Imhotep: A Sage between Fiction and Reality

By Marina Escolano-Poveda University of Liverpool
Step Pyramid before excavations, Saqqara
Photo: In Firth, C.M., J. E. Quibell and J.-P. Lauer. The Step Pyramid. Vol. II: Plates. Cairo: Institut Français d'Archéologie Orientale, 1935-36. Plate 6.
The name of Imhotep is associated in Egyptological literature with the first pyramid, the famed stepped tomb of king Netjerkhet, later known as Djoser “the holy one.” Knowledge of both historical figures is shrouded in legend because only a few sources from their time have been found. In the case of Imhotep, contemporary references are limited to two inscriptions mentioning his name and titles in connection with Djoser and his successor Sekhemkhet, both of the 3rd dynasty in the Old Kingdom (2686–2613 BCE). These titles call Imhotep the royal seal bearer and great of seers (priest of the temple of Heliopolis), as well as overseer of sculptors. There is no explicit mention of his role as architect of Djoser’s pyramid complex. Nevertheless, the presence of his name and titles on the base of a statue of this king is evidence of his elevated position in the royal court. The original location of this statue in the funerary complex of the king, plus the titles related to building and sculpture, point to a historic role as designer of Egypt's first monumental structure in stone.
Base of statue of Djoser including the name of Imhotep
Photo: José Miguel Parra Ortiz
Bronze figurine of Imhotep, Late Period. His name is written on the papyrus on his lap, with the epithets "the Great One, son of the god Ptah"
Photo: British Museum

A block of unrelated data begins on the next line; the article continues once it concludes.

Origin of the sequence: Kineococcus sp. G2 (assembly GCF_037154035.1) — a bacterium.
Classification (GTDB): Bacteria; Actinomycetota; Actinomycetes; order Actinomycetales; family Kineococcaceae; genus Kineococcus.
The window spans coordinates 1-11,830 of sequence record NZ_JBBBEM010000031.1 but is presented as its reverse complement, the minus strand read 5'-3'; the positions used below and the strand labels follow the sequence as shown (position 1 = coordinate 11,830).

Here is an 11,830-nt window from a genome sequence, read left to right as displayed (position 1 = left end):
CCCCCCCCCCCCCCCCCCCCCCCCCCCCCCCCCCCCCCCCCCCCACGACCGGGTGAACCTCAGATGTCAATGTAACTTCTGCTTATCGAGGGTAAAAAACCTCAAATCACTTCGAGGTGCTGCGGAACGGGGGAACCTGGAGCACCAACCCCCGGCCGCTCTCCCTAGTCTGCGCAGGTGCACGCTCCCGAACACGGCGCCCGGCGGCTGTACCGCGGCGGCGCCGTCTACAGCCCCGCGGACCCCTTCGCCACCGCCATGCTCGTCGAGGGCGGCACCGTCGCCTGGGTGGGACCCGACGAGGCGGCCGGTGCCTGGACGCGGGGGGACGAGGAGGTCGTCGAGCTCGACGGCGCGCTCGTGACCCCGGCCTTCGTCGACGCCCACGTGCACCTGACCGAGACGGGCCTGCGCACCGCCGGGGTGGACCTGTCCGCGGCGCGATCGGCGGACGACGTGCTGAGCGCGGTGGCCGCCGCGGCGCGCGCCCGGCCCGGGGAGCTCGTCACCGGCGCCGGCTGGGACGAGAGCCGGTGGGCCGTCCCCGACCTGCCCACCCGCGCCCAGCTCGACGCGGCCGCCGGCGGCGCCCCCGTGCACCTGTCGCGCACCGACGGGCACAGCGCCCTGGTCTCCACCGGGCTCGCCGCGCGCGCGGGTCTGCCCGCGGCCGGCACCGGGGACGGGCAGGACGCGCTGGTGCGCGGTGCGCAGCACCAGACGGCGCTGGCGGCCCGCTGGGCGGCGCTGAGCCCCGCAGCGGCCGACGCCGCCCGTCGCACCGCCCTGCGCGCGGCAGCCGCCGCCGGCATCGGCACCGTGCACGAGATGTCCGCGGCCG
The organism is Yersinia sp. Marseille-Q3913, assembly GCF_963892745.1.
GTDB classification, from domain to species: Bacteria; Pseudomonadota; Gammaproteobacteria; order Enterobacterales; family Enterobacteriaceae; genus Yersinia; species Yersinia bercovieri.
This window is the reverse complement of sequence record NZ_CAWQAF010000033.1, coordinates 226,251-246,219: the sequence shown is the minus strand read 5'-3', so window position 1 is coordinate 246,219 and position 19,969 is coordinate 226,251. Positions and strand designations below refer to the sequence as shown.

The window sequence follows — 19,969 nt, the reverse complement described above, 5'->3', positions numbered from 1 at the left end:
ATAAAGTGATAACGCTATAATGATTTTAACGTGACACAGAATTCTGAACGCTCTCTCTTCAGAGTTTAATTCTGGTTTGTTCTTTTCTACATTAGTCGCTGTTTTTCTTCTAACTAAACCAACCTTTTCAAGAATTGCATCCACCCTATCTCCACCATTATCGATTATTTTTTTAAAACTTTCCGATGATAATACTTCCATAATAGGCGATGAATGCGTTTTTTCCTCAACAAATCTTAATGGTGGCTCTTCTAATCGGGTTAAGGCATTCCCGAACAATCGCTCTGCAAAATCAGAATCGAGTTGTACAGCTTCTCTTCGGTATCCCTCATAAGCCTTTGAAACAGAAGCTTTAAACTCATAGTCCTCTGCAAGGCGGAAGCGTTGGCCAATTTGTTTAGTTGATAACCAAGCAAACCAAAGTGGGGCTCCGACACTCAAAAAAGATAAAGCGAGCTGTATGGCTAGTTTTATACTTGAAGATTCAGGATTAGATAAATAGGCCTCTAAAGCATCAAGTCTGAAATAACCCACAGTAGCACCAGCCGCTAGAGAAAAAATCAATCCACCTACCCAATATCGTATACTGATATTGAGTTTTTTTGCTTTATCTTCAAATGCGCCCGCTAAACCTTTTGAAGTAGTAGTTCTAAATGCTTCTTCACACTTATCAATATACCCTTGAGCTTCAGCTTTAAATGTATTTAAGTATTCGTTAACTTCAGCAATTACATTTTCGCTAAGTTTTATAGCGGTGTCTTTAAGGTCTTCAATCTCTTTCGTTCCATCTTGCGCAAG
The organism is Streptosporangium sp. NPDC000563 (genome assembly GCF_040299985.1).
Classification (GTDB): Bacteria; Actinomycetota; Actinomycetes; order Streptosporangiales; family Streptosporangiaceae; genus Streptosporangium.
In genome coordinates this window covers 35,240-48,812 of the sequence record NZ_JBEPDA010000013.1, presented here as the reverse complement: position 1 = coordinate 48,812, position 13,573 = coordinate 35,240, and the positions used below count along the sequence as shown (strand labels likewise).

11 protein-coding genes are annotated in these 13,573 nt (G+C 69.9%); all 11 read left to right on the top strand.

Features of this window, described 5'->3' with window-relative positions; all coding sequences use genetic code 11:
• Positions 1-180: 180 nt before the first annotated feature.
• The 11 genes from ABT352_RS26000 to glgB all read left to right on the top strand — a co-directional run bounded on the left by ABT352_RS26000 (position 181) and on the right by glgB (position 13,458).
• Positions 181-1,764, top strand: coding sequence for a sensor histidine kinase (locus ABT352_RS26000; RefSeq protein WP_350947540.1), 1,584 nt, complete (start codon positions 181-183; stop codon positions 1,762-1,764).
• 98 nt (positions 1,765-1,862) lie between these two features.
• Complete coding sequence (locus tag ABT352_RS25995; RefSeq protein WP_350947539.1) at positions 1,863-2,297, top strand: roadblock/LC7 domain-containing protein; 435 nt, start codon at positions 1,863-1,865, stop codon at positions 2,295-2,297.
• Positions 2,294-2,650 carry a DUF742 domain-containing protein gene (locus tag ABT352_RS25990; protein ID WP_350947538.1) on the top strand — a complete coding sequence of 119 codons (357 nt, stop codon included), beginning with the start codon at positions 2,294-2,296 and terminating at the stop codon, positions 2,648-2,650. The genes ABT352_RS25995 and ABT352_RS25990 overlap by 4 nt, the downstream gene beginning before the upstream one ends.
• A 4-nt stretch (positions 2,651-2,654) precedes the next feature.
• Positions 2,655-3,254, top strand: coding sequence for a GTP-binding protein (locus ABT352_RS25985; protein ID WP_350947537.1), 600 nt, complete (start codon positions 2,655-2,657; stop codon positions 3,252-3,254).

Despite the scarcity of actual information about his life, Imhotep’s achievements left such an impression that his memory not only survived but became a legend in the millennia following his death. By the New Kingdom he was listed as among the wise men of the past, also noted as the most ancient of them. In other sources, Imhotep is mentioned with sages such as Hordedef, Khakheperraseneb and Ptahhotep. Compositions attributed to all these authors have survived, supporting the inference that similar texts written by Imhotep may have circulated in the Middle and New Kingdoms. In fact, Manetho reports in his Aegyptiaka that Imhotep busied himself with writing. By the New Kingdom he was venerated as patron of scribes, but Imhotep's image was elevated even more in the Late Period, when he started to be worshipped in the Memphis region and was considered to be son of the god Ptah. Imhotep's cult image appears at this point: a seated figure wearing a cap and holding an unrolled papyrus on his lap. Several hundred bronze figurines depicting Imhotep in this guise have been found from this period.